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IFJ welcomes inquiries into media ethics after closure of scandal-ridden tabloid

(IFJ/IFEX) - 08 July 2011 - The International Federation of Journalists (IFJ) today welcomed the announcement of inquiries into the illegal phone tapping and breaches of media ethics following revelations of widespread telephone hacking by journalists at the British tabloid newspaper, The News of the World, owned by Rupert Murdoch.

The announcement by British Prime Minister David Cameron came after the newspaper's publishers, News International, decided yesterday to close the embattled 168-year-old tabloid and the flagship title of Murdoch's press in Britain. Mr Cameron said that one inquiry will focus on press regulation and there will be another public inquiry led by a judge to investigate the phone hacking scandal.

"We welcome these inquiries, which should expose the web of illegal practices involving corruption and violation of people's privacy," said Jim Boumelha, IFJ President. "The growing tide of public outrage at these revelations is understandable and trust in journalism cannot survive if they are not stamped out for good."

Reports estimate that about 4000 mobile phones may have been hacked into, including those of victims of crime and terrorism as well as of families of soldiers killed in Iraq and Afghanistan.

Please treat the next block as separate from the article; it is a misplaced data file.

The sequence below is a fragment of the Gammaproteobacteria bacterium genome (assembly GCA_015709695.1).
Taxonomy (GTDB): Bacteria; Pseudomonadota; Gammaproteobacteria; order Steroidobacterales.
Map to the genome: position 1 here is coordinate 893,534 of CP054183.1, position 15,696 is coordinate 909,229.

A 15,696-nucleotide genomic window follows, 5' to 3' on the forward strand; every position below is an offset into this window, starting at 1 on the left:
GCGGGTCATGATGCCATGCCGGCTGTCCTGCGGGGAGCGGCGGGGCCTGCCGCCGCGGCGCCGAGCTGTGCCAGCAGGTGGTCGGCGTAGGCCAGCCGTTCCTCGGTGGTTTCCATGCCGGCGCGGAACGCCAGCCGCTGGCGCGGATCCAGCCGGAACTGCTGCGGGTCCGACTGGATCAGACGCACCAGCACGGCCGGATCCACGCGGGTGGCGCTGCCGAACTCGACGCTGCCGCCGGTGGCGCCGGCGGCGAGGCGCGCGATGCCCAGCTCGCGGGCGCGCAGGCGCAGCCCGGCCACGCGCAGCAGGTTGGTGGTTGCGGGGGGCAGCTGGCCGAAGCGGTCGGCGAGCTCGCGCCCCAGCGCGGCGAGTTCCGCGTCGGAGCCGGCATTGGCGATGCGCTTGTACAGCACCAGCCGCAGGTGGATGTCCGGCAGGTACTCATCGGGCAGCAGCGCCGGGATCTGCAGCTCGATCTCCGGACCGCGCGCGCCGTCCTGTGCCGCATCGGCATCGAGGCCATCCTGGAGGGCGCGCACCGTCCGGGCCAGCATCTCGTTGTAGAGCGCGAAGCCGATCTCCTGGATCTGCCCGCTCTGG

The IFJ says the extent of the scandal is a terrible indictment of the newspaper's top executives, who have been the instigators of a media culture based on greed, in total disregard for professional ethics.

The National Union of Journalists (NUJ) in the UK and Ireland, an IFJ affiliate, has condemned the decision to close The News of the World, accusing managers of cynical opportunism in sacking staff to avoid taking responsibility for their decisions.

"Closing the title and sacking over 200 staff in the UK and Ireland, and putting scores more freelancers and casuals out of a job, is an act of utter cynical opportunism," said Michelle Stanistreet, NUJ General Secretary. "It is not ordinary working journalists who have destroyed this paper's credibility - it is the actions of Murdoch's most senior people."

The IFJ supports the NUJ campaign for union recognition so that journalists can have a true voice.

"Only a strong union can combat overbearing and unethical managers and enforce our code of conduct," added Boumelha.

In the meantime, the British media self-regulator, the Press Complaints Commission (PCC), has come under criticism for its role in relation to the telephone tapping controversy. There have been calls from senior politicians for Commission reforms, including greater independence from the media industry and investigative and enforcement powers.

The IFJ says its report "Case for Reform Is Unanswerable", commissioned last year to look into the role of the PCC after the controversy erupted over telephone hacking of celebrities by journalists at The News of the World, has been vindicated. The report found that the PCC lacked the power, capacity and mandate to carry out proper investigations and was not independent enough from the media industry.

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